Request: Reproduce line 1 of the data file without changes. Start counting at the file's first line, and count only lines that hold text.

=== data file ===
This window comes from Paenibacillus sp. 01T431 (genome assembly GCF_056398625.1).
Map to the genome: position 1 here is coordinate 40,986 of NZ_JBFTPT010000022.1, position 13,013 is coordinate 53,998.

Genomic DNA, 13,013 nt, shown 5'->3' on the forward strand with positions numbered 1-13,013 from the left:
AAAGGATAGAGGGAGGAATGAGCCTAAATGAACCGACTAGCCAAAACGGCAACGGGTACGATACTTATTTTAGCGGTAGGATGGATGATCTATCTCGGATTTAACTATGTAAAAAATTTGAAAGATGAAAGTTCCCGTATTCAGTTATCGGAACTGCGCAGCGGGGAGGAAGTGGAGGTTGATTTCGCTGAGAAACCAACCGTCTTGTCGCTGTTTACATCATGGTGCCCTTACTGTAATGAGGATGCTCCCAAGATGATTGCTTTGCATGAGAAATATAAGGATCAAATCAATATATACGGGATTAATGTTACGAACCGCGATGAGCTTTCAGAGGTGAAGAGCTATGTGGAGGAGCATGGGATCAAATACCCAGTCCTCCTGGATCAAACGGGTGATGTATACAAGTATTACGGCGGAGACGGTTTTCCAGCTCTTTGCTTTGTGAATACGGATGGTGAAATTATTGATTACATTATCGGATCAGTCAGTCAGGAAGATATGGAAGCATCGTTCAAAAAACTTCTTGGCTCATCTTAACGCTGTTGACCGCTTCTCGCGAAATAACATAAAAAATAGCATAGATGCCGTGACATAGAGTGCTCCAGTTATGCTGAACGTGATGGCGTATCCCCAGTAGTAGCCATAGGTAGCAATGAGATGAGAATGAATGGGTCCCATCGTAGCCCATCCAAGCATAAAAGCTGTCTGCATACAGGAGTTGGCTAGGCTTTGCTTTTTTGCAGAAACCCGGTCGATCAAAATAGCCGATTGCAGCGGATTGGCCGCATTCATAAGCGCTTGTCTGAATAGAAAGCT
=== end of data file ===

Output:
This window comes from Paenibacillus sp. 01T431 (genome assembly GCF_056398625.1).